More housing = cheaper rent and more competition for better units. It’s slowly changing. The housing is much better now than it was 6 years ago.

  3. Sarah
    Sarah says:

    USC should really buy the recently completed “high-end” MID-RISE housing, University Gateway and West 27th Place. These two developments are literally right across the street from campus and they charge us a huge amount of money to rent. Management here is extremely poor! If USC intervenes, the school can cheapen the rent, which will allow more students to afford to stay here! The rent per apartment can go up to $2000+, which is ridiculous.

    I also question this New Village development’s term of “affordable”. Many developers are using the same word, but once they complete their projects, they start charging students thousands to rent… as if we are celebrities!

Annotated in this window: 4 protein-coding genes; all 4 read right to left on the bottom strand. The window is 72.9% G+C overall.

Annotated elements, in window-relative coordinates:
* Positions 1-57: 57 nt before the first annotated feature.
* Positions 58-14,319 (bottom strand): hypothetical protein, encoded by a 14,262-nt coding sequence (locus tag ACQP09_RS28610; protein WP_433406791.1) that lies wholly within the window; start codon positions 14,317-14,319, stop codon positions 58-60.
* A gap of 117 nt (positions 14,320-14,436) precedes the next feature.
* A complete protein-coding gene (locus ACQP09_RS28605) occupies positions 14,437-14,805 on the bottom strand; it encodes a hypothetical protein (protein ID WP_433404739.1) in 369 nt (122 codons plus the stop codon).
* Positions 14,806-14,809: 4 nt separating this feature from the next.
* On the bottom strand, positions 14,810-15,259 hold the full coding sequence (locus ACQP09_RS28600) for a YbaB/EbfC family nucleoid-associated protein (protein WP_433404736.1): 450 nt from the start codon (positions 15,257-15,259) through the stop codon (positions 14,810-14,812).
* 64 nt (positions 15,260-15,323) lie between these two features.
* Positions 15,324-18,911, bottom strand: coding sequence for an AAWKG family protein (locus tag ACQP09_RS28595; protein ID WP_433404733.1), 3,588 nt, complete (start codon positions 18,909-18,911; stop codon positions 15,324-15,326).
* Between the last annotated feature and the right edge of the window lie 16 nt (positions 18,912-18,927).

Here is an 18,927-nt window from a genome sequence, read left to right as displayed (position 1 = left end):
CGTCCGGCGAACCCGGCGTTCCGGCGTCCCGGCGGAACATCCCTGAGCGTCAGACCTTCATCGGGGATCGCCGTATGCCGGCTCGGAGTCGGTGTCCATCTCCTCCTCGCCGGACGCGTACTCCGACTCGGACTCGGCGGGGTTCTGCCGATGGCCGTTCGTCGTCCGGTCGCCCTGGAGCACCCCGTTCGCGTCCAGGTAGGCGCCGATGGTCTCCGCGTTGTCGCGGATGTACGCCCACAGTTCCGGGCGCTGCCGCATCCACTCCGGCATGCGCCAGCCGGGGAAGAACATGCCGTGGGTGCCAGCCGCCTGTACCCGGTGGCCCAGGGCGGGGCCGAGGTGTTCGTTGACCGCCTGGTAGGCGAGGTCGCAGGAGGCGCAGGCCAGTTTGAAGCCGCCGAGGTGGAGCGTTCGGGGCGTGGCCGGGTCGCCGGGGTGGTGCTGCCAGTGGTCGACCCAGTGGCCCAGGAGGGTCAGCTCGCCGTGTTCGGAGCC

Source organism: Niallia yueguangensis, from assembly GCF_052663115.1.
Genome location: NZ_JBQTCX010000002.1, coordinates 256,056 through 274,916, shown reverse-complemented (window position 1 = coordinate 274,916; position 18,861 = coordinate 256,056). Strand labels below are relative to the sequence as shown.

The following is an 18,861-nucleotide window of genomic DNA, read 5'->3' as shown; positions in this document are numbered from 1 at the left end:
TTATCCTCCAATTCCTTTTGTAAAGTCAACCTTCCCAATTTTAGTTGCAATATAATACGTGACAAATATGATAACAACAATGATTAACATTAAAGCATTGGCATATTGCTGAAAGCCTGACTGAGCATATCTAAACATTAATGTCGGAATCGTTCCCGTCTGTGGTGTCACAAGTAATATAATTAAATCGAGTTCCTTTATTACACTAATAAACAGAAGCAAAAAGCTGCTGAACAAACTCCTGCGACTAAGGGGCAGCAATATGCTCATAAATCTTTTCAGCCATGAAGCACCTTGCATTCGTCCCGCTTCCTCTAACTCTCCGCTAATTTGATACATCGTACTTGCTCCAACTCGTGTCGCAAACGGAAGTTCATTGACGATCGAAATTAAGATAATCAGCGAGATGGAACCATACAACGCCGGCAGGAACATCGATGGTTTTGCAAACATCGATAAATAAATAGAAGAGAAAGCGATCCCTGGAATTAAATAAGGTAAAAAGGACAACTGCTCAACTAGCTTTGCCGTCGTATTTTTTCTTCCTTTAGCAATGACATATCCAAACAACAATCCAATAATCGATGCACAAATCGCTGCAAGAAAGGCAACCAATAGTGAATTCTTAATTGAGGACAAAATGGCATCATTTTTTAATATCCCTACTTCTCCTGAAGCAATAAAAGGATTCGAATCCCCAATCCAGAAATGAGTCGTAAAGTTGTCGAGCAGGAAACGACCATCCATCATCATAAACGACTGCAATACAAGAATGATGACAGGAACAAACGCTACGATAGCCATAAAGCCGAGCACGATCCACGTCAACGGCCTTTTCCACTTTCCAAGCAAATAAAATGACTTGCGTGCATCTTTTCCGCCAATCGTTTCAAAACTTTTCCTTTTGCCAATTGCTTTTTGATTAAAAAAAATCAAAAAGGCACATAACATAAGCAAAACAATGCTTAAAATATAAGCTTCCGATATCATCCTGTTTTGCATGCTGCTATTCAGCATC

More than half of the students who attend USC are on financial aid. Please, cater to their needs in terms of a rent! Because local landlords, who do not care about us, are now competing with escalating rent prices! For instance, STUHO Student Housing (one of the neighborhood’s worst landlords, but swear their housing is “high-end”).

  4. Tanya
    Tanya says:

    Why not buy University Gateway and turn it into affordable student housing–USC made this building possible; why give developers USC students as renters, for free?

    Seems silly.